FAO/WHO Guide for Developing and Improving National Food Recall Systems

food-recall-systems

The Food and Agriculture Organization of the United Nations (FAO) and the World Health Organization (WHO) published this document, FAO/WHO guide for developing and improving national food recall systems, in late 2012. It acts as a best practice guideline based on the application of risk analysis principles and procedures during food safety events. The guideline is intended as an essential guide on how to set up and structure national food recall systems.  Effective public sector food recall systems are a foundational element in food risk management and effective responses to food safety crises. Many economies are in need of guidance in setting up effective food recall systems and a food safety regulatory framework.

The following are brief excerpts from the contents of the FAO/WHO guidance document for food recall systems:

Step 1. Understanding the importance of shared responsibilities

The first step in the development or improvement of national food recall systems is to understand and emphasize the importance of the shared responsibility between the government/competent authority and the food industry. This includes acting decisively and rapidly to remove unsafe food from the market and to inform consumers of the problem when the unsafe food has reached them, in the interest of protecting public health.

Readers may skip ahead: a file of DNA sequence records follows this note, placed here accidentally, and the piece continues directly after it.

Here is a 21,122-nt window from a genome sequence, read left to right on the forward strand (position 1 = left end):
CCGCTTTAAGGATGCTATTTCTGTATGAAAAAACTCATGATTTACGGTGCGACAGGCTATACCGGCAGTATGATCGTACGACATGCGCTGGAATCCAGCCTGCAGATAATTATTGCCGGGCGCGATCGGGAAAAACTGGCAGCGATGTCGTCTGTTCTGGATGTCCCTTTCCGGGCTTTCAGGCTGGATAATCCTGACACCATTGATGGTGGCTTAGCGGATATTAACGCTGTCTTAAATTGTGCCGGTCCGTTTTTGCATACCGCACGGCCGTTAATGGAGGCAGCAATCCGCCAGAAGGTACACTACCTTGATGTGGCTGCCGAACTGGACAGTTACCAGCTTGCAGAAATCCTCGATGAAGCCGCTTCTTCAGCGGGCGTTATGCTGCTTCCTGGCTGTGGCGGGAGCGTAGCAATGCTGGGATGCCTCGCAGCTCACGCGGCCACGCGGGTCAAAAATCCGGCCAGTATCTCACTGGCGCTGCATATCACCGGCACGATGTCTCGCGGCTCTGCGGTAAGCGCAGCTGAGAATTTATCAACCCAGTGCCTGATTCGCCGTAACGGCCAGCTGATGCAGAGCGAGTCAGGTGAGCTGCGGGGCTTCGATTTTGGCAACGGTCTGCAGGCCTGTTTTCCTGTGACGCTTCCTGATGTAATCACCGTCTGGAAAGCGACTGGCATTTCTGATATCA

Step 2. Review of the current national food recall system

When developing national food recall systems, and in order to build on or improve the current situation where necessary, it is important to consider whether the following key elements are included in a food recall system:

  • A legal framework enabling powers of the competent authority;
  • Clearly assigned roles and responsibilities of the implementing partners (food business operators and competent authorities);
  • Capability for effective and timely risk management decision-making
  • Provision/availability of guidance materials and training;
  • An effective mechanism for information exchange among the implementing partners;
  • Procedures for effective communication with media and consumers.

Step 3. Consideration of general issues relative to food recall systems

It is beneficial for national food recall systems to be established as an important part of an effective national food control system. However, even the absence of a well-developed national food control system should not preclude the development of a national food recall system.

Step 4. Consideration of country-specific issues for food recall systems

The development or improvement of national food recall systems involves taking into consideration the government’s structure, organization and capabilities, and the level of development of the sectors within the food chain. Therefore, the competent authority may need to consider a list of minimum requirements that are realistic to perform during the implementation of food recalls.

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